A brief history of how the Southeast Asian nation came to be one of the world’s most attractive destinations for software outsourcing.
In the late 1990s, the software industry began to undergo a radical change. Thanks to rapidly improving telecommunications technology, it finally became possible to shift large-scale IT operations to low-cost countries, primarily in Asia. Within a few years it no longer seemed unusual for a client in London to speak with a customer service representative in Bangalore, at any hour of the day.
Offshoring in this manner, which required companies to set up their own dedicated centers in the low-cost countries, occasionally proved problematic. Since (primarily) Western businesses had little familiarity with (primarily) Asian nations and their business practices, many challenges had to be overcome before offshoring became a truly lucrative endeavor.
Some nimbler companies managed to avoid these problems entirely by utilizing the next stage of offshoring development. Today we are familiar with this concept as “outsourcing”, but at the time it seemed uncertain whether third-party companies in low-cost countries could produce products and services on par with their more expensive Western counterparts.
In 2015, this question has been answered with an authoritative “yes”. Now, it is rare for large companies not to delegate large portions of their noncore operations to contracted vendors in low-cost countries. Small and medium businesses are beginning to follow suit as well, as communications and production technologies continue to improve. As outsourcing becomes easier and more cost-effective, the benefits are beginning to be realized by savvy companies of all sizes.
Like all competitive businesses, the software outsourcing industry has changed a great deal in the past few decades. Many locations that once offered excellent value as offshoring centers have lost some of their advantages, as commercial development results in higher costs for foreign companies. Thus, today’s challenge for companies looking to outsource is this:
Where are the most cost-effective outsourcing vendors located, and what criteria can be used to identify them?
In recent years, Vietnam has emerged as an attractive location for outsourcing. Due to rapid economic development and an increasingly progressive view toward foreign investment, the country now boasts many advantages compared to traditional outsourcing hotspots such as India. Many forward-thinking organizations are already taking advantage of this, a trend that is likely to continue as new data emerges to support the anecdotal evidence.
According to the 2015 Tholons Top 100 Outsourcing Destinations report, Vietnam now has two of the top twenty cities for outsourcing. Both Ho Chi Minh City and Hanoi have steadily risen through the rankings in the recent past, now outpacing traditional heavyweights such as Kolkata and Guangzhou. Industry stakeholders generally accept the Tholons report, which relies on the company’s propriety Tholons Location Assessment Framework, as a de facto ranking of global outsourcing destinations due to its use of primary and secondary research to provide quantitative and qualitative analyses.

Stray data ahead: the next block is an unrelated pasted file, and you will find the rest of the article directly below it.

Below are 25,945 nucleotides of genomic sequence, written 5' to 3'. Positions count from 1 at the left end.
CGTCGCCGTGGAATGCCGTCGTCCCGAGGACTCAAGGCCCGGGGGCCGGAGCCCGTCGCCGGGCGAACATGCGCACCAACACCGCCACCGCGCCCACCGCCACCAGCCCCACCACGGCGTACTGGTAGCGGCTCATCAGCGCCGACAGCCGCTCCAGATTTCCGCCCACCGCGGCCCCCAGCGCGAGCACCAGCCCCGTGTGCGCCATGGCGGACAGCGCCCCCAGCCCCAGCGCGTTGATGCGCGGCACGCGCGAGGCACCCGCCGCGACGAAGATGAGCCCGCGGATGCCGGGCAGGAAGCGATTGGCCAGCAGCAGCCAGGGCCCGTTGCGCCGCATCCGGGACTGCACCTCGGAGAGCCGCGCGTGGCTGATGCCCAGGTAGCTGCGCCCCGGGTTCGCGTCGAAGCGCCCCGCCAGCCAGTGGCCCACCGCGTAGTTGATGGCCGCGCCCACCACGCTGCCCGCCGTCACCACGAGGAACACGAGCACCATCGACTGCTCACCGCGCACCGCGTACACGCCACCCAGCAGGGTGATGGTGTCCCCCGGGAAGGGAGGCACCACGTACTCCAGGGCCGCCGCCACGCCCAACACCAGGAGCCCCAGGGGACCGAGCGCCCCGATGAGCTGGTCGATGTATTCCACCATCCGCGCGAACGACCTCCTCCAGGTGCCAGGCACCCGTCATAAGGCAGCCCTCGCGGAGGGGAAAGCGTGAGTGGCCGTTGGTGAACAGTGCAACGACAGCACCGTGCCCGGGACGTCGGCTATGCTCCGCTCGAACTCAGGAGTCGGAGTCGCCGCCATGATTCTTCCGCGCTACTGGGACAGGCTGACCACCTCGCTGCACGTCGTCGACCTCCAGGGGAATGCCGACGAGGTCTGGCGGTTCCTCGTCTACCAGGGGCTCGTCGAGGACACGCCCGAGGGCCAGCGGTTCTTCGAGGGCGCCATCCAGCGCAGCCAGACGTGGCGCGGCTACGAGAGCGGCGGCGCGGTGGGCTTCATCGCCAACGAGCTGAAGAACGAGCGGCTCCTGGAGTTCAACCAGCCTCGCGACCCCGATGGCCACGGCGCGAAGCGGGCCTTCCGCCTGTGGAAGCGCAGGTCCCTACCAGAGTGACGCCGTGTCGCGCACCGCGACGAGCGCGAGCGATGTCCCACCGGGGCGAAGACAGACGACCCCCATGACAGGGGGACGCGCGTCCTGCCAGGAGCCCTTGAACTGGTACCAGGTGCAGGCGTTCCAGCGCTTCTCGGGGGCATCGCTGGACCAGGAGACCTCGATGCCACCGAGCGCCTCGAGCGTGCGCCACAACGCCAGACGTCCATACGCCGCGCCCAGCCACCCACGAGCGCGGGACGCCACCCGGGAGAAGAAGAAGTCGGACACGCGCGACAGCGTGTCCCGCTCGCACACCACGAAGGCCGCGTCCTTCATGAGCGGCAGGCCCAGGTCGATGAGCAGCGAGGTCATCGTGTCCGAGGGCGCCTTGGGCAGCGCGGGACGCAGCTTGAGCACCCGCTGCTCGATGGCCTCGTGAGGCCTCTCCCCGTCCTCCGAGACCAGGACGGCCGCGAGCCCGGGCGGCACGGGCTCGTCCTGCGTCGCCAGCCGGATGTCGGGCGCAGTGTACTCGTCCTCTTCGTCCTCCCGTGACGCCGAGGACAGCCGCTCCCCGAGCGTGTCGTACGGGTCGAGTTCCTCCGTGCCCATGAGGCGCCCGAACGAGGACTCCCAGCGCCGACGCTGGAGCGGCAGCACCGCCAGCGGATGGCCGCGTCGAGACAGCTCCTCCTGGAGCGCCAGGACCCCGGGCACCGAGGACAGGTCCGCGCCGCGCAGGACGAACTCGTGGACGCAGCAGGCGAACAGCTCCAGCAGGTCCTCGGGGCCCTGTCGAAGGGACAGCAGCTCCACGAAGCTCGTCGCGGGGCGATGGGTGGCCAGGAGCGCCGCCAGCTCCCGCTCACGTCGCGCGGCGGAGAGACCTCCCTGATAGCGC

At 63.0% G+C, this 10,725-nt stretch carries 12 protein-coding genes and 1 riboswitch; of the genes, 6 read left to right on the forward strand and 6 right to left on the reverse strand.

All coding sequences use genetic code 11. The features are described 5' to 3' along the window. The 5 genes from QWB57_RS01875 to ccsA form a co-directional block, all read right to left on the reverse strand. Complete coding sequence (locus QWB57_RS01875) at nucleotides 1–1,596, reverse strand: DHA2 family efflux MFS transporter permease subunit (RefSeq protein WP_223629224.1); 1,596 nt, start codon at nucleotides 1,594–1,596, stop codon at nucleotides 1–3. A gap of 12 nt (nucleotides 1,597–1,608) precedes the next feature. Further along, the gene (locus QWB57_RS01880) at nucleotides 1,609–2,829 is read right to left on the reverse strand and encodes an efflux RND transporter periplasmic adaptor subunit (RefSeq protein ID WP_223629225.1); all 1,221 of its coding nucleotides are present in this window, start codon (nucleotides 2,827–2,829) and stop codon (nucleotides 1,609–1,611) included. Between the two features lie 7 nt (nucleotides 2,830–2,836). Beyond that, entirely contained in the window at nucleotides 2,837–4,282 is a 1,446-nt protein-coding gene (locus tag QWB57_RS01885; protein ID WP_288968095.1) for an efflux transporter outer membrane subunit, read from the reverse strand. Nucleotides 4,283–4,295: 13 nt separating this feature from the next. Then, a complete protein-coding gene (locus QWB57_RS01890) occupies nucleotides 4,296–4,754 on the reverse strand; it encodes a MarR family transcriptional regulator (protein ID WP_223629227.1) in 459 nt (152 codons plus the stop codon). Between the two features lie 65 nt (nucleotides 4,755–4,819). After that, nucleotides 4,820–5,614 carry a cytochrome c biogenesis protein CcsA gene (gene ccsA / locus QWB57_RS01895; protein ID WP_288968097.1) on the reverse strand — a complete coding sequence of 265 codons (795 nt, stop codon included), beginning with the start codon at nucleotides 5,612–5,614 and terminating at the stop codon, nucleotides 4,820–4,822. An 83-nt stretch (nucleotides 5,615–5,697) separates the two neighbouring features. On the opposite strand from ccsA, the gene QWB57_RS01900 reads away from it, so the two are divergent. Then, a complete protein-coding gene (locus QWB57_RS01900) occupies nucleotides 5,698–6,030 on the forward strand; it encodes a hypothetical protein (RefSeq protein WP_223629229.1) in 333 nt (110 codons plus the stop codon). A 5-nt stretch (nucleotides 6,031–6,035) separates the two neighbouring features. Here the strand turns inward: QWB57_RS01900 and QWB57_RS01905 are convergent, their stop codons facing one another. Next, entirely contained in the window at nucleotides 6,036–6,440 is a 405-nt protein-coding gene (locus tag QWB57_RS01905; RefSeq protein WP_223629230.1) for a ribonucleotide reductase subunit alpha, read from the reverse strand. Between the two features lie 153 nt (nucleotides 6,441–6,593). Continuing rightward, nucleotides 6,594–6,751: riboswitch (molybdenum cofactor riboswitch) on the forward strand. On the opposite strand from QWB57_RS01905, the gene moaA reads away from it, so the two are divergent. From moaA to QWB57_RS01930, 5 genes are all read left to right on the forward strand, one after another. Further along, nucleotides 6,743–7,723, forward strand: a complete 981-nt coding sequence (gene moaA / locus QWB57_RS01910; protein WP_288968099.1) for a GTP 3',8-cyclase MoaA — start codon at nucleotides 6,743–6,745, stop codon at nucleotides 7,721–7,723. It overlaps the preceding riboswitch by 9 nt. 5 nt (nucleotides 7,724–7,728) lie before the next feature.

The Tholons report identifies a two-pronged stimulus for the rise in outsourcing in the recent past: access to a larger talent pool and cost arbitrage. With a population of over 90 million people, an increasing percentage of who are young and university-educated, Vietnam is home to one of the most fertile talent pools in the Asia-Pacific region (often regarded as the most attractive area of the world for outsourcing). And, as a country in which a hearty dinner usually costs less than $3USD, costs in Vietnam are still much lower than many of the more well known outsourcing destinations.
The 2014 A.T. Kearney Global Services Location Index (latest available) paints a similarly positive picture of Vietnam’s place in the global outsourcing market. The index ranks countries according to three primary criteria: financial attractiveness, people skills and availability, & business environment.
With a cumulative score of 5.54, Vietnam ranks as the 12th most overall attractive destination for outsourcing, according to the A.T. Kearney index. It was also the 4th ranked country in terms of financial attractiveness, bettering the scores of India, China, and Malaysia (the top three overall destinations). As Vietnam’s available talent pool continues to expand, and the country opens itself further to foreign business partners, it will not be surprising to see the country make even greater strides upward in the future.
Anyone who has visited Vietnam in recent years can testify that the country is entering an exciting new stage of development, one that may very well see it emerge as an equal rival of its more famous neighbors to the north and west. The Southeast Asian nation, long romanticized as the land of beautiful women in conical hats strolling through verdant green rice paddies, is now a rapidly modernizing economic force.
In the past few years, many of the world’s most successful businesses have begun to appreciate Vietnam as a land of untapped promise, as the country’s iPhone-loving, Starbucks-sipping young people will cheerfully attest. For now, Vietnam exists in that most exciting and lucrative of states – capable yet underappreciated, the unicorn of software outsourcing destinations. Except in Vietnam’s case, the reports have already been confirmed.